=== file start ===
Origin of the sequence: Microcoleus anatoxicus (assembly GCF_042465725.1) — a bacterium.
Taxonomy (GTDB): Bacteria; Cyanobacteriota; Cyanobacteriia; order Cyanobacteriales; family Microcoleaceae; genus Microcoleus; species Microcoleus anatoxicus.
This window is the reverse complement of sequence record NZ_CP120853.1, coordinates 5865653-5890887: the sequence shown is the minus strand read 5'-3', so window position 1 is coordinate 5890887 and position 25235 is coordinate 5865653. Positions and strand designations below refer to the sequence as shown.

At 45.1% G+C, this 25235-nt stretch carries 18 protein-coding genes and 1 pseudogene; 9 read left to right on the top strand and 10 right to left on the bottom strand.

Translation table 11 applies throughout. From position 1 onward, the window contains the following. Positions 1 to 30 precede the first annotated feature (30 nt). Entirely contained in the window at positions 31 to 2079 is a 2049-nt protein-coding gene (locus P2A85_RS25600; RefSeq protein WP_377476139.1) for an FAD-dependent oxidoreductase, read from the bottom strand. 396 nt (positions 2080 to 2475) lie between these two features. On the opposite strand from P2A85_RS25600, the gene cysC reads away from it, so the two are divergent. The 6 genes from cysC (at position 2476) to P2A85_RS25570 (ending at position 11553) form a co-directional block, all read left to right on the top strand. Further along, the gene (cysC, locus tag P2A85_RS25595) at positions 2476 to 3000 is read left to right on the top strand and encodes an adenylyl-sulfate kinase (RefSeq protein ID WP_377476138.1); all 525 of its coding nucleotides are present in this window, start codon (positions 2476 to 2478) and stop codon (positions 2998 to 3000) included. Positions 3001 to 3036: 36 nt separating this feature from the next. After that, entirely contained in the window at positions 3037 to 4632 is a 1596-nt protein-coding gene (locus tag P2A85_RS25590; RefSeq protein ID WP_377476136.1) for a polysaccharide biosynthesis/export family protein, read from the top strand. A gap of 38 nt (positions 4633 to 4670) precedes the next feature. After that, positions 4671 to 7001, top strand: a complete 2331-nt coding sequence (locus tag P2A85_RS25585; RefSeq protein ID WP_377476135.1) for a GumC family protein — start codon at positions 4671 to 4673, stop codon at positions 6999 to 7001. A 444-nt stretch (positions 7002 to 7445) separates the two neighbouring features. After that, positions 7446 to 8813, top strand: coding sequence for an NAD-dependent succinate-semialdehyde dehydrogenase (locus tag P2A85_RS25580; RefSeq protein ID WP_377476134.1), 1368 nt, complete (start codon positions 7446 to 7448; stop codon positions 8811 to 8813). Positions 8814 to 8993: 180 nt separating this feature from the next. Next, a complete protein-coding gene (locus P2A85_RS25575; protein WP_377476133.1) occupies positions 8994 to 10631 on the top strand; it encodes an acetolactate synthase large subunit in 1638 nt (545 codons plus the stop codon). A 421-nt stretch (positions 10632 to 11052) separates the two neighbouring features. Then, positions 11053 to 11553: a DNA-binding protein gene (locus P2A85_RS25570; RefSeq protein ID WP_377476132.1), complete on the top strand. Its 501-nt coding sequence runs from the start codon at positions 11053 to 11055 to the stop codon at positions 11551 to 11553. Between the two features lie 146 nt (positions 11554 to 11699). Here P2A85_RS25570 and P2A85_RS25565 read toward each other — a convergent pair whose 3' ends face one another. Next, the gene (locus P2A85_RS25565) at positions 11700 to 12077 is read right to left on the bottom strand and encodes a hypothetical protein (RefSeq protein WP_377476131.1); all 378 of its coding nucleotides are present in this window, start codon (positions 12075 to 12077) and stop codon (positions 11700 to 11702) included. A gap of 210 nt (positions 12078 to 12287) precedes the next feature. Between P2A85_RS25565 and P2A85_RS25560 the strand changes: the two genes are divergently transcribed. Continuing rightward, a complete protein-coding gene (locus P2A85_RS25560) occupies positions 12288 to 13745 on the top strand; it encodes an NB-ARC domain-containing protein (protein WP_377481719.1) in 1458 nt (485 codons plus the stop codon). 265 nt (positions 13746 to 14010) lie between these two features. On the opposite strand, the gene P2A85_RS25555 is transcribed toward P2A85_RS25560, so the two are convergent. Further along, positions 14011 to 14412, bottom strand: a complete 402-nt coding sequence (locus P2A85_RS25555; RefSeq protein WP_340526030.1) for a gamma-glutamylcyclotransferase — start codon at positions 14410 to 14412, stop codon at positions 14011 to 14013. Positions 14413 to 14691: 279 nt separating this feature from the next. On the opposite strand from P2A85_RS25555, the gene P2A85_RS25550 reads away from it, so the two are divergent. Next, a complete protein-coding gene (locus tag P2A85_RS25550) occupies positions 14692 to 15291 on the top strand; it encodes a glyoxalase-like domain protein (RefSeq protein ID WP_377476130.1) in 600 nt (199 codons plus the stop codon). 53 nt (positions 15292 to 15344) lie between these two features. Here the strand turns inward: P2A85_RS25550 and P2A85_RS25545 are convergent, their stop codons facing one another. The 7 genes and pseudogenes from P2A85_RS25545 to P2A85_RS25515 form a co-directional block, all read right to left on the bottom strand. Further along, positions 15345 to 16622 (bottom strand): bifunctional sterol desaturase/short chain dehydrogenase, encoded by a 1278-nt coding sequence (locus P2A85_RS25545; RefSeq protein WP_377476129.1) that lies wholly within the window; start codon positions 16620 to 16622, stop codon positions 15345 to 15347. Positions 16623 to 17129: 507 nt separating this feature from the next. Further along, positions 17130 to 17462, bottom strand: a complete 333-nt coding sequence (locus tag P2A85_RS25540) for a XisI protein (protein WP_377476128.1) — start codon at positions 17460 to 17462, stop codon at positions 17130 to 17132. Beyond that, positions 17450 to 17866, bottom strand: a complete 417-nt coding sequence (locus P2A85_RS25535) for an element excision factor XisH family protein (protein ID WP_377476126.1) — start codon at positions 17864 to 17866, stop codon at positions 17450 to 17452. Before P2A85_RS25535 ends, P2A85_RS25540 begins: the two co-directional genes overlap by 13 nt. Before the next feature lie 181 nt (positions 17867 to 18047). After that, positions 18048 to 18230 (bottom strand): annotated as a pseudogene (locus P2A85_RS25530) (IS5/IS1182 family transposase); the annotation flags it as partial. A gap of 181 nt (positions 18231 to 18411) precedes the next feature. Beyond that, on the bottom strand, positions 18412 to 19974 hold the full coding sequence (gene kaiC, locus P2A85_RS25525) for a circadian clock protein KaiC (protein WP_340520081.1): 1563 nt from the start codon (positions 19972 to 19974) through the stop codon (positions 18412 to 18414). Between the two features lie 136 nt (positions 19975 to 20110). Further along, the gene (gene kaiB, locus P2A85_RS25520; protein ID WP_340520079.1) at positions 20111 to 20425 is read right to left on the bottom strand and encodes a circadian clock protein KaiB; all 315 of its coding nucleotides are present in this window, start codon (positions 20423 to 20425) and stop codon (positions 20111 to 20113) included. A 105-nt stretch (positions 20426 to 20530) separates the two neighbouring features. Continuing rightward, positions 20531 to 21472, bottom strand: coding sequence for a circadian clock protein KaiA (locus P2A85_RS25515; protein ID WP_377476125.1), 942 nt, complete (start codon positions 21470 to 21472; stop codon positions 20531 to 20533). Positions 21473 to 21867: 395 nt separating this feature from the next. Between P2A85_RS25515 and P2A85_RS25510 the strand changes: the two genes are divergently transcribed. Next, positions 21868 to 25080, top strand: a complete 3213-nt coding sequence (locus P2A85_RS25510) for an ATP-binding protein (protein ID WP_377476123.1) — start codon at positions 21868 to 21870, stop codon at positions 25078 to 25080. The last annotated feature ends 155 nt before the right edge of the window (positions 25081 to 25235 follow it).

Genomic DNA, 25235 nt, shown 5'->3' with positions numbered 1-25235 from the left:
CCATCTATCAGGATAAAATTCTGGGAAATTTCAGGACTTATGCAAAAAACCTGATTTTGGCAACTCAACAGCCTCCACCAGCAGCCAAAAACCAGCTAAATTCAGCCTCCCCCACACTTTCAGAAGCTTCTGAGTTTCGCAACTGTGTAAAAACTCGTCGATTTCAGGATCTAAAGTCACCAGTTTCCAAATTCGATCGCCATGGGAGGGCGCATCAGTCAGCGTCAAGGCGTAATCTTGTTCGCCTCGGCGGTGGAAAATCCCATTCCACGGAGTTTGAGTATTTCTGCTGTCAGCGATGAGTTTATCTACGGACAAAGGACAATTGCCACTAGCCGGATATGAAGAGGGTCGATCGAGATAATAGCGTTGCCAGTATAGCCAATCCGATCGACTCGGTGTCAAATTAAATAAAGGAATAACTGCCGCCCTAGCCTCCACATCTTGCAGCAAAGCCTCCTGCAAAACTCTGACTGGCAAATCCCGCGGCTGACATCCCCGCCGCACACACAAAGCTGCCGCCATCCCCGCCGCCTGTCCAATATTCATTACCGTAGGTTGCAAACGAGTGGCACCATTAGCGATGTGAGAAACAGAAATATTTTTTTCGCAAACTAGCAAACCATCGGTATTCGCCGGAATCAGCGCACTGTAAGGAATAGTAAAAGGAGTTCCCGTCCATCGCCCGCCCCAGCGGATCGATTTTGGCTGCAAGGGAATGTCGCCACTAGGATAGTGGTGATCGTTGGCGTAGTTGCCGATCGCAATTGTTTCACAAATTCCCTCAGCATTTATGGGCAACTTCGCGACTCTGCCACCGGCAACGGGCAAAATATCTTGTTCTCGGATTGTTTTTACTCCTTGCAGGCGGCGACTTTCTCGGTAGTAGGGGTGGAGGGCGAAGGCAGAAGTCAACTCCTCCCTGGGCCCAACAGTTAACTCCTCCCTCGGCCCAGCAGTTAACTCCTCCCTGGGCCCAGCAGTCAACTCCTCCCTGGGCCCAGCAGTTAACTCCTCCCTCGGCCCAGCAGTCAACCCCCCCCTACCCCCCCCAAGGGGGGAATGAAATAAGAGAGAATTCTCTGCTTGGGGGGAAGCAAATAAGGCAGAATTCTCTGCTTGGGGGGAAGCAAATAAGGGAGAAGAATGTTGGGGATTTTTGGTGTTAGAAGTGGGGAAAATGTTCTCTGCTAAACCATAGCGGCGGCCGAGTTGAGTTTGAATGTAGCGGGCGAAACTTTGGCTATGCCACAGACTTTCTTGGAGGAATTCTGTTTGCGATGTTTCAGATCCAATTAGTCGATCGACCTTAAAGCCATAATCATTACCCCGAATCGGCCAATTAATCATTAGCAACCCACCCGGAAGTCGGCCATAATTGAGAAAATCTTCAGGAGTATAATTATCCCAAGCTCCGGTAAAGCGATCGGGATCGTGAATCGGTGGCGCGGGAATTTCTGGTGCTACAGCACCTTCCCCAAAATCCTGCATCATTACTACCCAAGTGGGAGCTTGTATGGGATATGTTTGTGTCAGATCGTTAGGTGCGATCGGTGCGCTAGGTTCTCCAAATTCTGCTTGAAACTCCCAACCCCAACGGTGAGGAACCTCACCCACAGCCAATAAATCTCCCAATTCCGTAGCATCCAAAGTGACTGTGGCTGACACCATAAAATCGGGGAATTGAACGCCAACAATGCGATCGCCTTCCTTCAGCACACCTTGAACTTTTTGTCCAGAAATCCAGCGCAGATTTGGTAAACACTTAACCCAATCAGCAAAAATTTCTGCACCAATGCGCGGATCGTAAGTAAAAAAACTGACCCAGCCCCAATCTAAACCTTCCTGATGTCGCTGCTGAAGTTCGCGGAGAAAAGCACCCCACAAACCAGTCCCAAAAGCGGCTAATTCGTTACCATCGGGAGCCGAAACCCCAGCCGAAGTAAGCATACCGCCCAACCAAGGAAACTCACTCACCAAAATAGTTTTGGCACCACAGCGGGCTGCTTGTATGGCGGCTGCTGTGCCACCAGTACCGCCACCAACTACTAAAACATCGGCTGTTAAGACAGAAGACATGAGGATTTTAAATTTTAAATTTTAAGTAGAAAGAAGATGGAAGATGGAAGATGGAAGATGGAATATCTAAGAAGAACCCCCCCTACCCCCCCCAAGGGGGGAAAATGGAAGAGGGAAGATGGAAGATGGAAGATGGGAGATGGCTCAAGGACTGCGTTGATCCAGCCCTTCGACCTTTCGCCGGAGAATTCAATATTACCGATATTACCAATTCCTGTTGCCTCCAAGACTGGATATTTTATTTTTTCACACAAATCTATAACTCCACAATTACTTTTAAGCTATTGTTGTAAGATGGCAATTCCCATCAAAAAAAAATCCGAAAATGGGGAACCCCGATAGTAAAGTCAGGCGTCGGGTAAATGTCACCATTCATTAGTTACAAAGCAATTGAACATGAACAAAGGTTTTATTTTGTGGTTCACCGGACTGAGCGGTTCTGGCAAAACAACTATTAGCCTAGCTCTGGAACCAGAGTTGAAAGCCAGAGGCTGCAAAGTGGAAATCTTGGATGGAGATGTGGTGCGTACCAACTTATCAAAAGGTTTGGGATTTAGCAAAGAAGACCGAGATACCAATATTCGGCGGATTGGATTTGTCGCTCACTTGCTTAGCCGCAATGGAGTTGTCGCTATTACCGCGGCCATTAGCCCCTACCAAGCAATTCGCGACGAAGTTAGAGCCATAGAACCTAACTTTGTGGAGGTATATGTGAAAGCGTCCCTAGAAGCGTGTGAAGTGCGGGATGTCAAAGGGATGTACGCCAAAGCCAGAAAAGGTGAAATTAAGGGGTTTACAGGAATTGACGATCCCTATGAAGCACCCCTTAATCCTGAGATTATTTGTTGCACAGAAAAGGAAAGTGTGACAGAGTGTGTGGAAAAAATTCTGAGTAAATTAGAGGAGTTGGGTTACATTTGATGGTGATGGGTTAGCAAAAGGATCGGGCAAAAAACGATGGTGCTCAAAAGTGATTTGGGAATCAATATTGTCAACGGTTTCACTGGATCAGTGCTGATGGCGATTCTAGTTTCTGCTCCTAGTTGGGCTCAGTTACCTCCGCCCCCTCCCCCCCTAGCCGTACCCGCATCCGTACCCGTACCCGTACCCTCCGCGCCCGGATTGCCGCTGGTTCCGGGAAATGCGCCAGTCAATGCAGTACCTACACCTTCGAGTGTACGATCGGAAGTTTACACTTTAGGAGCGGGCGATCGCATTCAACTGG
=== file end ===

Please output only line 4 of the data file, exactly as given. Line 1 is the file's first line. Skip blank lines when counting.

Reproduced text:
At 45.1% G+C, this 25235-nt stretch carries 18 protein-coding genes and 1 pseudogene; 9 read left to right on the top strand and 10 right to left on the bottom strand.